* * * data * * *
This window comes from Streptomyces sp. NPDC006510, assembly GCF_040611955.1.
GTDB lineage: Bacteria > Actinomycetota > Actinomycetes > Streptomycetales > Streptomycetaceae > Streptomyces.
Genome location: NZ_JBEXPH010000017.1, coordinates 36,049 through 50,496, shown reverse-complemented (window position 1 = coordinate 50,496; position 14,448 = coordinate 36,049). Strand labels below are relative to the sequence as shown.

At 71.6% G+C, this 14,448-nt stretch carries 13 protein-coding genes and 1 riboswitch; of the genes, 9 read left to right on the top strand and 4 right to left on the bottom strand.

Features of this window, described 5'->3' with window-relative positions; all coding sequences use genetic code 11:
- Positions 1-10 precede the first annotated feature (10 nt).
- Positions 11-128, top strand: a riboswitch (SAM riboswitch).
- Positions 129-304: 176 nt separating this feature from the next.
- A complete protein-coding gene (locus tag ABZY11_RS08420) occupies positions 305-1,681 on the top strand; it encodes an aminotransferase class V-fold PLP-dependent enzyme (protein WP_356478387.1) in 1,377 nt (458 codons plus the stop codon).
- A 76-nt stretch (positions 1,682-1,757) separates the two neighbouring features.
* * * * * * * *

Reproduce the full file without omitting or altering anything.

This window comes from Streptomyces sp. NPDC006510, assembly GCF_040611955.1.
GTDB lineage: Bacteria > Actinomycetota > Actinomycetes > Streptomycetales > Streptomycetaceae > Streptomyces.
Genome location: NZ_JBEXPH010000017.1, coordinates 36,049 through 50,496, shown reverse-complemented (window position 1 = coordinate 50,496; position 14,448 = coordinate 36,049). Strand labels below are relative to the sequence as shown.

At 71.6% G+C, this 14,448-nt stretch carries 13 protein-coding genes and 1 riboswitch; of the genes, 9 read left to right on the top strand and 4 right to left on the bottom strand.

Features of this window, described 5'->3' with window-relative positions; all coding sequences use genetic code 11:
- Positions 1-10 precede the first annotated feature (10 nt).
- Positions 11-128, top strand: a riboswitch (SAM riboswitch).
- Positions 129-304: 176 nt separating this feature from the next.
- A complete protein-coding gene (locus tag ABZY11_RS08420) occupies positions 305-1,681 on the top strand; it encodes an aminotransferase class V-fold PLP-dependent enzyme (protein WP_356478387.1) in 1,377 nt (458 codons plus the stop codon).
- A 76-nt stretch (positions 1,682-1,757) separates the two neighbouring features.